What Temp Can You Pour Concrete?

Concrete is one of the most versatile and durable materials for construction, but it also requires careful attention to the environmental conditions during its placement and curing. One of the most important factors that affect the quality and performance of concrete is temperature. Temperature can influence the rate of hydration, the setting time, the strength development, and the durability of concrete. Therefore, it is essential to know what temperature can you pour concrete and how to control it.

The Ideal Temperature for Pouring Concrete

The ideal temperature for pouring concrete(concrete at discharge) is between 50°F to 95°F (10°C to 32°C). This is specified in ACI 207 and ACI 305. These ranges correspond to the minimum temperature for cold weather concreting and the maximum temperature for hot weather concreting.

The temperature at the placement of concrete affects the quality of concrete because concrete gains its strength and durability through a process known as hydration, which is the chemical reaction between water and cement. Hydration can be affected by conditions of extreme heat or cold, which can either accelerate or slow down the reaction.

If the temperature is too high (above 90 degrees Fahrenheit), hydration can occur too fast, resulting in rapid setting, reduced workability, increased shrinkage, cracking, and lower ultimate strength. If the temperature is too low (below 40 degrees Fahrenheit), hydration can occur too slowly, resulting in delayed setting, increased bleeding, reduced strength gain, and risk of freezing.

Therefore, it is advised to pour concrete at a temperature between 50 and 95 degrees Fahrenheit, which allows for optimal hydration and strength development. However, this may not always be possible due to seasonal variations or geographic locations. In such cases, some measures can be taken to adjust the temperature of concrete or protect it from extreme temperatures.

ACI 301 restricts the temperature difference between the near-surface((average daily ambient temp) and the core to a maximum of 35°F. It also specifies a maximum core temperature of 160°F. That is because temperature differences can cause thermal stresses that cause cracking.

The effect of temperature is much greater in large concrete sizes because of the high core temperature due to the mass effect. For this reason, the definition of mass concrete is introduced to efficiently control the concrete placement of large-sized concrete. 

For a concrete placement of mass concrete, the regulations and specifications require that a thermal control plan is prepared and the concrete temperature is monitored during and after placement.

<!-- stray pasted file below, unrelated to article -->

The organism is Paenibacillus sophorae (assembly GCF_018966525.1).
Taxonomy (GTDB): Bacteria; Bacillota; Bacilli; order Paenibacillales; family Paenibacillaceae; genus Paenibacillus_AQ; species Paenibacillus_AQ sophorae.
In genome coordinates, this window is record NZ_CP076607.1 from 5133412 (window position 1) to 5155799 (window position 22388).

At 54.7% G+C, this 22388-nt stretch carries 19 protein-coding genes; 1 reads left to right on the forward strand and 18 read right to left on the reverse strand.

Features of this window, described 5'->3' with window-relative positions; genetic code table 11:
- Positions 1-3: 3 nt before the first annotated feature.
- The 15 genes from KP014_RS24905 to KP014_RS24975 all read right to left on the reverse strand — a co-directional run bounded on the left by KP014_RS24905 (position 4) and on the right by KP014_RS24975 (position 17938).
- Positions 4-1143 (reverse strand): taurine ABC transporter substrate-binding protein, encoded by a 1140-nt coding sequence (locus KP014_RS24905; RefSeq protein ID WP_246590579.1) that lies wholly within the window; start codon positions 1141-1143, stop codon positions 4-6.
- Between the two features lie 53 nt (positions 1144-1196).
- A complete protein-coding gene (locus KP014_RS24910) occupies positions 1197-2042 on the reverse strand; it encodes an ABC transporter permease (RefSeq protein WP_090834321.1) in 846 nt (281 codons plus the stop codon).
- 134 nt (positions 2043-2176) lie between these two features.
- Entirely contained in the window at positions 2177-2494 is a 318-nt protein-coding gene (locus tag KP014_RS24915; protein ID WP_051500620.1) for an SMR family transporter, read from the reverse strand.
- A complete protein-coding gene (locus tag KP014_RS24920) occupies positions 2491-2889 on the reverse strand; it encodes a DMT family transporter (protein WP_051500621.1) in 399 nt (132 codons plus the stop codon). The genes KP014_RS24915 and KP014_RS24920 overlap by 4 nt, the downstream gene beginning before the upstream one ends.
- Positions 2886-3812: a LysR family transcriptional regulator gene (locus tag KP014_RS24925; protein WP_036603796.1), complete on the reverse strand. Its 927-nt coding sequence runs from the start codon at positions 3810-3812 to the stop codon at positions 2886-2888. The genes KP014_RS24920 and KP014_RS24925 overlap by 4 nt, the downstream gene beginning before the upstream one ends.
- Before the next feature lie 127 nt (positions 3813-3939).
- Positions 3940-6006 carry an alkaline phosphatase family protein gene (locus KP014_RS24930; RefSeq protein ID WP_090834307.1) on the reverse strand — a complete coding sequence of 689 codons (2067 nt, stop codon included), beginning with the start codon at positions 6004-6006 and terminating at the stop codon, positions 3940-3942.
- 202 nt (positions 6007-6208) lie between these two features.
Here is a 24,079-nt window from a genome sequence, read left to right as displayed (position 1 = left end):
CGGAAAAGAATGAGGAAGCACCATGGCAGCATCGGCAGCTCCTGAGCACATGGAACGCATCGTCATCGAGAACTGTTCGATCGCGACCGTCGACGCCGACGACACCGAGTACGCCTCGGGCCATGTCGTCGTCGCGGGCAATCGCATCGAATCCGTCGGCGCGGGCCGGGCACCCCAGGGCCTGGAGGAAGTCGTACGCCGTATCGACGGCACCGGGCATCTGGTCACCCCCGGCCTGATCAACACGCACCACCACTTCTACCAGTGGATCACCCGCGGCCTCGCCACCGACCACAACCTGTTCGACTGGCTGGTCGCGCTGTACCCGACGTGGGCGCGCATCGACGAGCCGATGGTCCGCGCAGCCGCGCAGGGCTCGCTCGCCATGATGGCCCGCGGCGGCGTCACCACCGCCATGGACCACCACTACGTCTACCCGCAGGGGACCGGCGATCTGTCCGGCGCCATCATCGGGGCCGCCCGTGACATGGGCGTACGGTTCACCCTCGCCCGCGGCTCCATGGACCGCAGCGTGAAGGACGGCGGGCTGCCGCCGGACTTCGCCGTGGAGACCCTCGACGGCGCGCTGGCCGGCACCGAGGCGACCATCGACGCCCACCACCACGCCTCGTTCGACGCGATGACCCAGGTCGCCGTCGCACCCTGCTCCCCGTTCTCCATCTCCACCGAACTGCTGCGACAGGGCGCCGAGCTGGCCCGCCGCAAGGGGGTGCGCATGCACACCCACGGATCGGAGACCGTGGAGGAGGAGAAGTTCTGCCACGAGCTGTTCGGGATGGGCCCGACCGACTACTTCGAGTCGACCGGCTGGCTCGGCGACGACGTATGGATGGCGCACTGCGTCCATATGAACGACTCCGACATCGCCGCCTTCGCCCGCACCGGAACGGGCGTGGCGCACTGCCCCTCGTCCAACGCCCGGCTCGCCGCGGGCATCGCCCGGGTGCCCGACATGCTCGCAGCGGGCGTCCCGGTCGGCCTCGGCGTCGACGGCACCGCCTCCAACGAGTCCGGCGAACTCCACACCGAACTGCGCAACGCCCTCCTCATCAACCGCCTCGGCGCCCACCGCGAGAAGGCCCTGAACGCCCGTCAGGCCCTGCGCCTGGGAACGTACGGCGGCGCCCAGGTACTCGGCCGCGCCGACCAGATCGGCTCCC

How to Control the Temperature of Concrete

The placement of mass concrete shall be performed with well-organized and planned temperature control measures. In mass concrete control the two temperature limits that need to be considered are the ACI 301 limits mentioned above.

The difference between the surface and core temperatures can be controlled passively by choosing the right materials, timing the removal of the formwork, and preparing the placement of the concrete to coincide with cooler ambient temperatures. The other techniques, which are active ones, include cooling concrete, precooling coarse aggregate, pumping cold water through pipes that are embedded, and wrapping newly laid concrete in insulating blankets.

What is considered mass concrete is loosely defined. “Any volume of concrete with dimensions large enough to require that measures be taken to cope with generation of heat from the hydration of the cement and attendant volume change, to minimize cracking,” according to ACI 116R,1 is considered mass concrete.

However, this definition that relates only to size is incomplete. The mass concrete effect also depends on the material and construction type.

As we have discussed mass concreting needs control measures. There are 4 main categories of temperature control methods before, during, and after pouring. Temperature control is required for mass concrete in order to control the strength attained and the durability of the concrete. 

1.Cementitious material content control: Choose the appropriate type and amount of cementitious materials to reduce heat generation potential.

2.Precooling: Lower concrete temperature by cooling ingredients before placement.

3.Postcooling: Extract heat using embedded cooling coils to limit temperature rise.

4.Construction management: Implement strategies to prevent excessive temperature differentials, involving concrete handling, scheduling, and procedures.

Further Temperature control approaches vary based on project size. Small structures may require simple measures like placing during cooler periods. Larger projects can demand a combination of control measures for optimal results. Thinner sections have higher temperature limits as less heat can be retained.